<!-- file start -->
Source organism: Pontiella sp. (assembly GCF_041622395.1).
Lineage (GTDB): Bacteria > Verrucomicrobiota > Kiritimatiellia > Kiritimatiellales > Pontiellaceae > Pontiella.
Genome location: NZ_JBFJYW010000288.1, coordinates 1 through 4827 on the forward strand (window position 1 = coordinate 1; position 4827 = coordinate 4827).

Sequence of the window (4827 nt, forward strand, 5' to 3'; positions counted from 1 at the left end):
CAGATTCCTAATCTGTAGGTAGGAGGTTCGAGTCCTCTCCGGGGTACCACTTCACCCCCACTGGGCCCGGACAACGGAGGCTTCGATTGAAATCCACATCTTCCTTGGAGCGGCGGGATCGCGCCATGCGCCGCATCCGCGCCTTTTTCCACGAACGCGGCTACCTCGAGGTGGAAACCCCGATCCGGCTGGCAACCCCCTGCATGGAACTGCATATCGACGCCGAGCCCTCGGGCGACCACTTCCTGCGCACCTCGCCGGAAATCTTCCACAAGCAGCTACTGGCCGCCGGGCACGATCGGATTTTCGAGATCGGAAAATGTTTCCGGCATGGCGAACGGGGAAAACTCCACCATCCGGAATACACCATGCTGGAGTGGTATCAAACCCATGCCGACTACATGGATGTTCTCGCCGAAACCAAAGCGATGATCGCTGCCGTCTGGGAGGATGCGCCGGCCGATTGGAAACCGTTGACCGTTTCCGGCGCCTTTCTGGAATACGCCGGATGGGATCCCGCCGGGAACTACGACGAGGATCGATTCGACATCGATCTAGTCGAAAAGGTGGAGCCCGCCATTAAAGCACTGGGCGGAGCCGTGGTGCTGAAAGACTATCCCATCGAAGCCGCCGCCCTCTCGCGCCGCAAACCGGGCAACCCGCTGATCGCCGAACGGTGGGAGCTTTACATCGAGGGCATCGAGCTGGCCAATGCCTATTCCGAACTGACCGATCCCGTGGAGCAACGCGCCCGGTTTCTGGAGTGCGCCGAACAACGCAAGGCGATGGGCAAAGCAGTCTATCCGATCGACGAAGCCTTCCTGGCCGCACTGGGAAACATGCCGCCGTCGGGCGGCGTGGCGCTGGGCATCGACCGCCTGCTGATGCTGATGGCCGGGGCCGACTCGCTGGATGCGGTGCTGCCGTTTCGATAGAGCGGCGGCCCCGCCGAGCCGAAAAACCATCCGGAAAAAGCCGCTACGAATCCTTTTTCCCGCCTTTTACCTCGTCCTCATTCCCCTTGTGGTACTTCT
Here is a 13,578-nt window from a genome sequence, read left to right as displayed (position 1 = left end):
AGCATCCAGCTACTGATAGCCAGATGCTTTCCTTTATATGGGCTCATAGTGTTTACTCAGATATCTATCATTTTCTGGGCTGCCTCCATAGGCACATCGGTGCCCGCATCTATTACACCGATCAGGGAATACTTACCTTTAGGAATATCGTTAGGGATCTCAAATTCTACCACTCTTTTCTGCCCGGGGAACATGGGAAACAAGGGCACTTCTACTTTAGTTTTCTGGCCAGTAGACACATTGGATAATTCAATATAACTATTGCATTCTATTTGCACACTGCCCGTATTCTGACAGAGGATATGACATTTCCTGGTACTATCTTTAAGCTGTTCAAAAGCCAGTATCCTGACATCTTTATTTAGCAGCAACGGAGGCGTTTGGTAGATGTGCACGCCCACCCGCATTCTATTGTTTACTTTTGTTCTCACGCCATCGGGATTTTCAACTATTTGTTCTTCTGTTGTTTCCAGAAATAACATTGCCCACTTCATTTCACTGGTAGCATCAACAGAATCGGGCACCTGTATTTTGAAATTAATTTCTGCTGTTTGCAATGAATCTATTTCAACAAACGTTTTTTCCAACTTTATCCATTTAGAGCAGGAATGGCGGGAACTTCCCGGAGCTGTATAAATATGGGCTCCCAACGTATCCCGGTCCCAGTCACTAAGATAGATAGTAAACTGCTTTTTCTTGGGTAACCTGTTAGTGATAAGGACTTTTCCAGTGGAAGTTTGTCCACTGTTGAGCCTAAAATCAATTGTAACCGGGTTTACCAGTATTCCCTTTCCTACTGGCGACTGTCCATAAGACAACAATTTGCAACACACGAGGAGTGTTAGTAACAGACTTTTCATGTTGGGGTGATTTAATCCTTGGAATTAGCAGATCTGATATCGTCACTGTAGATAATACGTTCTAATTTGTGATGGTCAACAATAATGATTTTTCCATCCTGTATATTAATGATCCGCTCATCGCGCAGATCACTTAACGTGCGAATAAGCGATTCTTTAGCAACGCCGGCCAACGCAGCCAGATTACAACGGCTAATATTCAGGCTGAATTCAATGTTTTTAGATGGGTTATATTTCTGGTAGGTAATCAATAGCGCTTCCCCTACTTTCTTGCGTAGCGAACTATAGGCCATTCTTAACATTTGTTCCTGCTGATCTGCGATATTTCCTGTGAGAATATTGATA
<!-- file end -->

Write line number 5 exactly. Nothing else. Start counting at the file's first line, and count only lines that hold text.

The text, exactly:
CAGATTCCTAATCTGTAGGTAGGAGGTTCGAGTCCTCTCCGGGGTACCACTTCACCCCCACTGGGCCCGGACAACGGAGGCTTCGATTGAAATCCACATCTTCCTTGGAGCGGCGGGATCGCGCCATGCGCCGCATCCGCGCCTTTTTCCACGAACGCGGCTACCTCGAGGTGGAAACCCCGATCCGGCTGGCAACCCCCTGCATGGAACTGCATATCGACGCCGAGCCCTCGGGCGACCACTTCCTGCGCACCTCGCCGGAAATCTTCCACAAGCAGCTACTGGCCGCCGGGCACGATCGGATTTTCGAGATCGGAAAATGTTTCCGGCATGGCGAACGGGGAAAACTCCACCATCCGGAATACACCATGCTGGAGTGGTATCAAACCCATGCCGACTACATGGATGTTCTCGCCGAAACCAAAGCGATGATCGCTGCCGTCTGGGAGGATGCGCCGGCCGATTGGAAACCGTTGACCGTTTCCGGCGCCTTTCTGGAATACGCCGGATGGGATCCCGCCGGGAACTACGACGAGGATCGATTCGACATCGATCTAGTCGAAAAGGTGGAGCCCGCCATTAAAGCACTGGGCGGAGCCGTGGTGCTGAAAGACTATCCCATCGAAGCCGCCGCCCTCTCGCGCCGCAAACCGGGCAACCCGCTGATCGCCGAACGGTGGGAGCTTTACATCGAGGGCATCGAGCTGGCCAATGCCTATTCCGAACTGACCGATCCCGTGGAGCAACGCGCCCGGTTTCTGGAGTGCGCCGAACAACGCAAGGCGATGGGCAAAGCAGTCTATCCGATCGACGAAGCCTTCCTGGCCGCACTGGGAAACATGCCGCCGTCGGGCGGCGTGGCGCTGGGCATCGACCGCCTGCTGATGCTGATGGCCGGGGCCGACTCGCTGGATGCGGTGCTGCCGTTTCGATAGAGCGGCGGCCCCGCCGAGCCGAAAAACCATCCGGAAAAAGCCGCTACGAATCCTTTTTCCCGCCTTTTACCTCGTCCTCATTCCCCTTGTGGTACTTCT